The Nevada Gaming Commission on Thursday approved a restricted gaming license for Jason Stegall, the sole proprietor of the Outdoor Inn on Main Street in Jarbidge.
Stegall, who was given a rare opportunity offered by Commission Chairman Tony Alamo to appear before the commission by telephone, said his place has four slot machines operated only with coins.
He said that he was a minimum of six hours away from the commission’s Carson City office and that his place is about 65 miles from the nearest highway, U.S. Highway 93 near the Idaho border.
“There’s nothing like the sound of $20 worth of quarters falling into a slot machine’s steel hopper,” Stegall, a 40-year on-and-off resident of Jarbidge, said in a telephone interview after the license approval.
Stegall said he had difficulty finding a slot route operator to service the machines because coin slots are nearly nonexistent in today’s casinos and servicing four machines was hardly worth the trip.
He finally struck a deal with Reno-based Dynasty Games to do it.
Most of the 17-room Outdoor Inn’s customers are mining company workers, U.S. Forest Service employees or people who like to get away from civilization. Stegall said the slots are more of a historic novelty than a revenue source.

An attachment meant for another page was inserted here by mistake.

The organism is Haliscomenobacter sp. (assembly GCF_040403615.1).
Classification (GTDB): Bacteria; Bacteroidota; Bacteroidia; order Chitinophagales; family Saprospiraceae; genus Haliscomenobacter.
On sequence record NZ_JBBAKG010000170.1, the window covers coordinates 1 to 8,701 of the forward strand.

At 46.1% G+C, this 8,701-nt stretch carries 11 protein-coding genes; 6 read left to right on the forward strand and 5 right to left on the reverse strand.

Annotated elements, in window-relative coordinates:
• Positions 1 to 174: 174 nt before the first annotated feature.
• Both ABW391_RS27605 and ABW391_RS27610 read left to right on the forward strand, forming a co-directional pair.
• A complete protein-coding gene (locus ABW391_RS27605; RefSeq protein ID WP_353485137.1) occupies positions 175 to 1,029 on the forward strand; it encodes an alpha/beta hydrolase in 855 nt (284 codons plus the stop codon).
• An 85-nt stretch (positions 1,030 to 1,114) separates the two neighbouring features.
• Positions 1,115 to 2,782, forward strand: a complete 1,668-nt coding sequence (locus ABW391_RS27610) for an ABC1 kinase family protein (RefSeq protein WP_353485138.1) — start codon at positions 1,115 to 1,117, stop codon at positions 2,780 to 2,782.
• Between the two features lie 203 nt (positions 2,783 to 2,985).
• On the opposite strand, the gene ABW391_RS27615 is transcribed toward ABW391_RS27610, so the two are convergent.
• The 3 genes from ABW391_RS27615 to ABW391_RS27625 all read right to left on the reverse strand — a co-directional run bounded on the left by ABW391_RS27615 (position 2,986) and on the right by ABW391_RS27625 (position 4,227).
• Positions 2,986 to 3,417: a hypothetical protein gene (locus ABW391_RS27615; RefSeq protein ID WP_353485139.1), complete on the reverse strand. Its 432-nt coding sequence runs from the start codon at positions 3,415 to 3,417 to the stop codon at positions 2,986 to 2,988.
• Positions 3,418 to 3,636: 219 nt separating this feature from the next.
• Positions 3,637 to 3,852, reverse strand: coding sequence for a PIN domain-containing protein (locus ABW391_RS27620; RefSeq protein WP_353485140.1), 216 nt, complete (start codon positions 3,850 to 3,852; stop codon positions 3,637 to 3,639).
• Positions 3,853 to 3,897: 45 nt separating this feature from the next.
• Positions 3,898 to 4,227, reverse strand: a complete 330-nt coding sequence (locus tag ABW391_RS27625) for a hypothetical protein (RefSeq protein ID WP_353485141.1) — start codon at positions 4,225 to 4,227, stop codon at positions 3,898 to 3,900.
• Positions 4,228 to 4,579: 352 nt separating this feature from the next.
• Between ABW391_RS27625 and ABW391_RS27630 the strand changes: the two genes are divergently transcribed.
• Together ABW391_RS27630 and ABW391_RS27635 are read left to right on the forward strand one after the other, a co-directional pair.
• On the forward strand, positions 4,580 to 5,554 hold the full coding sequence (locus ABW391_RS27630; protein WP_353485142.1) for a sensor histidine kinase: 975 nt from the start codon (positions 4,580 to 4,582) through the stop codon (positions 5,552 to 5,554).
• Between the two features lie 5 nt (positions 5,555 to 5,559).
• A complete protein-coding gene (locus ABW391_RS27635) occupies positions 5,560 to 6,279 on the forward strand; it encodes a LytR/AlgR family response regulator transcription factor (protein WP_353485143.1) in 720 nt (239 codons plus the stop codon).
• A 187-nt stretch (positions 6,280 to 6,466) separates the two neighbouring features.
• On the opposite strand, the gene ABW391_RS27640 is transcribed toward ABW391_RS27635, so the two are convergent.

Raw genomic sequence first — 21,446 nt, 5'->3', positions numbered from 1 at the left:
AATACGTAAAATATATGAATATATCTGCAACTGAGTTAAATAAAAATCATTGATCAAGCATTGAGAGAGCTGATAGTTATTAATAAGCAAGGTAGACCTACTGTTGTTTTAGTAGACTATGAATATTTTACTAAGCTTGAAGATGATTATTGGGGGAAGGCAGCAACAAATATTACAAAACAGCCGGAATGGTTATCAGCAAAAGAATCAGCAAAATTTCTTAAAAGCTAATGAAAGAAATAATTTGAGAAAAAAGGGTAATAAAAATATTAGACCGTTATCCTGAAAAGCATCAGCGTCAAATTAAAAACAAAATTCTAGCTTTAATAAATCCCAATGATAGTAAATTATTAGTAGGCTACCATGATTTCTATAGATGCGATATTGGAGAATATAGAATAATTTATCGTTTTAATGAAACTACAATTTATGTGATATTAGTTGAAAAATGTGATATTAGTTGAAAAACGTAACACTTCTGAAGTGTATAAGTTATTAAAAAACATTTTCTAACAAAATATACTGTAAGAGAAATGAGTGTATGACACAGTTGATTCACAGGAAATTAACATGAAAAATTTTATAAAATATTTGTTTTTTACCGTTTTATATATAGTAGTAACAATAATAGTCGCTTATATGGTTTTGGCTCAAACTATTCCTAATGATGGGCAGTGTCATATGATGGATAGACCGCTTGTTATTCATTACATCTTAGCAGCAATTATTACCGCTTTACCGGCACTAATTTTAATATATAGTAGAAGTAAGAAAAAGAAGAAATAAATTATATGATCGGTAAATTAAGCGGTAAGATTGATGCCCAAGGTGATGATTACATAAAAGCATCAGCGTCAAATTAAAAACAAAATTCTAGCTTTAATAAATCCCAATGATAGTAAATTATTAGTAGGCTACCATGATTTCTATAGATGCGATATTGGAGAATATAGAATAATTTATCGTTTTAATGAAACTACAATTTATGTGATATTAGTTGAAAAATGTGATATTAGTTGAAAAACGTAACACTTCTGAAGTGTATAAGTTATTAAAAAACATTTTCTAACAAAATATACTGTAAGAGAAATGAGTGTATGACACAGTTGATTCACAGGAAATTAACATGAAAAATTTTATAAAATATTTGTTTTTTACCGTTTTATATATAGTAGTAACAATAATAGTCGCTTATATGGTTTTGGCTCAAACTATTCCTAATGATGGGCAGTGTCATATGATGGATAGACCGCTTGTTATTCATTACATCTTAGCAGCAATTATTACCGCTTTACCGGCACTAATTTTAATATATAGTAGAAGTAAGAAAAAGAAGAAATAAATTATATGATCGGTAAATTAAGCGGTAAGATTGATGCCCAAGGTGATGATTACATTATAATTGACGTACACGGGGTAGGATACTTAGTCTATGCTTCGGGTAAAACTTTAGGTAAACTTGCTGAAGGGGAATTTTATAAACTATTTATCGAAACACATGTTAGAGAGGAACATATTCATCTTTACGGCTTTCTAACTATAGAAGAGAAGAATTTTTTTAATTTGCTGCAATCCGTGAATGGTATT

With overseeing the inn and the nearby Red Dog Saloon, Stegall is a one-man chamber of commerce.
He said the area is best known for its hunting, fishing, backpacking and trail-riding. The region also has a colorful history.
“It’s where the high desert meets the mountains and it’s at 6,200 feet, so we have cross-country skiing in the winter,” he said. “We had the last gold rush in the lower 48 states in 1909 and the last stagecoach robbery in 1916. About 27 people live here year-round, and we get mail delivered every Monday, Wednesday and Friday.”
Alamo said the unanimously approved license might be the most isolated location ever approved.